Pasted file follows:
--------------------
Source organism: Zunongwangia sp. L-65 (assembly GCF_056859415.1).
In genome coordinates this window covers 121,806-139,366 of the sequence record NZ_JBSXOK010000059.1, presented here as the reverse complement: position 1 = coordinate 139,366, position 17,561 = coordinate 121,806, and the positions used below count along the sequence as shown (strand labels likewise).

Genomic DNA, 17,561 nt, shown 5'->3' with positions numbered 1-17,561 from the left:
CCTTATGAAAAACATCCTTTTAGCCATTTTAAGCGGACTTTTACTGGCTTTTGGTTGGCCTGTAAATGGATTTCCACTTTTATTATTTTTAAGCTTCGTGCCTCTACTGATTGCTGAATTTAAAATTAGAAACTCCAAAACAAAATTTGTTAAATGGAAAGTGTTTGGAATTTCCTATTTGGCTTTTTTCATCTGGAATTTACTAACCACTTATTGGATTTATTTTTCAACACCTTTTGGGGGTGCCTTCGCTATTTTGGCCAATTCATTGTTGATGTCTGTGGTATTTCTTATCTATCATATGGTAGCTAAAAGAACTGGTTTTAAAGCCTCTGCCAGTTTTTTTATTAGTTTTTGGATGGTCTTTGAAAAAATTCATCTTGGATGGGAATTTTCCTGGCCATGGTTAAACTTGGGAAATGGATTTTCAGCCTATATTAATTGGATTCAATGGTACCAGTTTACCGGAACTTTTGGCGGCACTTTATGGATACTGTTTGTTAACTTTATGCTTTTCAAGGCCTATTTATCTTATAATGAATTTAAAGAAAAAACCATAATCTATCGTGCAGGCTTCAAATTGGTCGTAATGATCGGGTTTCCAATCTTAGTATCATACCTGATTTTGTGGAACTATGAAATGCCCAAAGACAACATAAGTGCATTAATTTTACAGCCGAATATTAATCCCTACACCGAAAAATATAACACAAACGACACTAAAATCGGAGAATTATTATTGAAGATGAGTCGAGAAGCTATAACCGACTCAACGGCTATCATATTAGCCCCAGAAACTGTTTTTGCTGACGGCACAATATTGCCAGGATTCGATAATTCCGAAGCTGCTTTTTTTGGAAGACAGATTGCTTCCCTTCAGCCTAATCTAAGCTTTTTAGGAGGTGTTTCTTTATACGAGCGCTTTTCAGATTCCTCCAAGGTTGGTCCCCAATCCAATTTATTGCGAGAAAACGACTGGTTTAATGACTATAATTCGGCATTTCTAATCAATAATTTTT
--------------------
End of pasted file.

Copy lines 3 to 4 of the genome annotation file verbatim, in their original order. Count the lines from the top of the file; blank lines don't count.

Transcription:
Genomic DNA, 17,561 nt, shown 5'->3' with positions numbered 1-17,561 from the left:
CCTTATGAAAAACATCCTTTTAGCCATTTTAAGCGGACTTTTACTGGCTTTTGGTTGGCCTGTAAATGGATTTCCACTTTTATTATTTTTAAGCTTCGTGCCTCTACTGATTGCTGAATTTAAAATTAGAAACTCCAAAACAAAATTTGTTAAATGGAAAGTGTTTGGAATTTCCTATTTGGCTTTTTTCATCTGGAATTTACTAACCACTTATTGGATTTATTTTTCAACACCTTTTGGGGGTGCCTTCGCTATTTTGGCCAATTCATTGTTGATGTCTGTGGTATTTCTTATCTATCATATGGTAGCTAAAAGAACTGGTTTTAAAGCCTCTGCCAGTTTTTTTATTAGTTTTTGGATGGTCTTTGAAAAAATTCATCTTGGATGGGAATTTTCCTGGCCATGGTTAAACTTGGGAAATGGATTTTCAGCCTATATTAATTGGATTCAATGGTACCAGTTTACCGGAACTTTTGGCGGCACTTTATGGATACTGTTTGTTAACTTTATGCTTTTCAAGGCCTATTTATCTTATAATGAATTTAAAGAAAAAACCATAATCTATCGTGCAGGCTTCAAATTGGTCGTAATGATCGGGTTTCCAATCTTAGTATCATACCTGATTTTGTGGAACTATGAAATGCCCAAAGACAACATAAGTGCATTAATTTTACAGCCGAATATTAATCCCTACACCGAAAAATATAACACAAACGACACTAAAATCGGAGAATTATTATTGAAGATGAGTCGAGAAGCTATAACCGACTCAACGGCTATCATATTAGCCCCAGAAACTGTTTTTGCTGACGGCACAATATTGCCAGGATTCGATAATTCCGAAGCTGCTTTTTTTGGAAGACAGATTGCTTCCCTTCAGCCTAATCTAAGCTTTTTAGGAGGTGTTTCTTTATACGAGCGCTTTTCAGATTCCTCCAAGGTTGGTCCCCAATCCAATTTATTGCGAGAAAACGACTGGTTTAATGACTATAATTCGGCATTTCTAATCAATAATTTTT